A series of events has me thinking about rules.
First I thought about the Rule MAKERS I know.
We’ll make this rule because it will make MY job easier!
Then I thought about the Rule BREAKERS I know.
I follow ALL the rules… EXCEPT
Then I thought about the Rule FAKERS I know.
This rule is here just for our protection – I don’t care if it is followed or not, but if the authorities ever come, I can show them our rules.
And then I started to wonder if the makers, breakers and fakers ever considered these questions before they made a rule, broke a rule or pretended to have a rule.
Who are the rules for?
Sooner or later we will all find ourselves in a situation where we could be leading up…
- And will will need to choose to either accept what is happening, speak for change, or move on.
Each time I find myself in that situation the words below grow more powerful…
God grant me…
The serenity to accept the things I cannot change.
The courage to change those I can.
And the wisdom to know the difference..
Last week I read a very powerful article by Alli Polin that emphasized how leadership thrives when two people work closely together and titles don’t matter.
Have you ever caught a whiff of a smoky haze coming from down the hall? …The kind that indicates something is not quite right?
Occasionally a fire alarm even goes off, but it is quickly silenced.
…But if you follow your nose the smoke gets thicker around another titled leader’s door.
Yes – I’m asking about a titled leader that may be a level or two below you, may be your direct report, your peer or even your boss.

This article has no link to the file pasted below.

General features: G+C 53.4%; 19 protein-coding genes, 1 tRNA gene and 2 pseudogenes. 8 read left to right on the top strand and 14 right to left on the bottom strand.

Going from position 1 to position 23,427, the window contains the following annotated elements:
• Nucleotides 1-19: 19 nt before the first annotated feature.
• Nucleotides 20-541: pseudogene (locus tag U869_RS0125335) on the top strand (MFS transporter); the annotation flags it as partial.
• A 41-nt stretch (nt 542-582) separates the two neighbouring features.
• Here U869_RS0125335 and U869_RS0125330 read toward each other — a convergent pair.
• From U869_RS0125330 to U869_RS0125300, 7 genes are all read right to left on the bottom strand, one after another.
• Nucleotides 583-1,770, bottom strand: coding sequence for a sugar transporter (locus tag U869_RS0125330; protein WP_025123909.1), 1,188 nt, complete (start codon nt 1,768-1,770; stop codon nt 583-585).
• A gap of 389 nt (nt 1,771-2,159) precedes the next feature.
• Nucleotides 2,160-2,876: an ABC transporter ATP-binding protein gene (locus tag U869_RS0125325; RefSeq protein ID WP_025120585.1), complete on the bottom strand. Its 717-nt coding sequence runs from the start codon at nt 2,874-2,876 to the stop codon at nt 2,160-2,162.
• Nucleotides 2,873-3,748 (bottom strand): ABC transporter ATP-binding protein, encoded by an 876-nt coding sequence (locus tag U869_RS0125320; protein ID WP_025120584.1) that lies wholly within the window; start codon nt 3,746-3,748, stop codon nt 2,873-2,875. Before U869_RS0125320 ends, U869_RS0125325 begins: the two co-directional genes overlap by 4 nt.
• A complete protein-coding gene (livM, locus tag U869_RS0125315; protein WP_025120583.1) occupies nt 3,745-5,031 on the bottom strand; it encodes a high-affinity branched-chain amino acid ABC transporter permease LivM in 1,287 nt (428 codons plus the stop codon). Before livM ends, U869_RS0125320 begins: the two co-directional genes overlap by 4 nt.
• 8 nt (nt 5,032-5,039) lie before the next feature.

As I reviewed my blog posts from 2014, I thought about the people and the situations that inspired each one.
And I realized that although I’ve often said that people don’t need a title to lead, I’ve said that imagining people at all levels of an organization that have a lot to contribute. (Like the often overlooked janitorial staff or frontline employees.)
This year my eyes were opened as I realized how much we talk about leadership in the workplace and how often we ignore the need for leadership in our daily lives.
Several times throughout the year, I met people with vision, talent and time that aren’t engaged in life, and aren’t as fulfilled as they could be. (Often emitting a mix of frustration and surrender.)
Several years ago an executive told me that if I knew about a problem that was unsolved, it didn’t matter how hard I wanted to be a part of the solution,… I was a part of the problem until it was solved.
Ouch. That was a hard pill to swallow.
Recently I was reminded of that pill, as someone contacted me and asked for my help.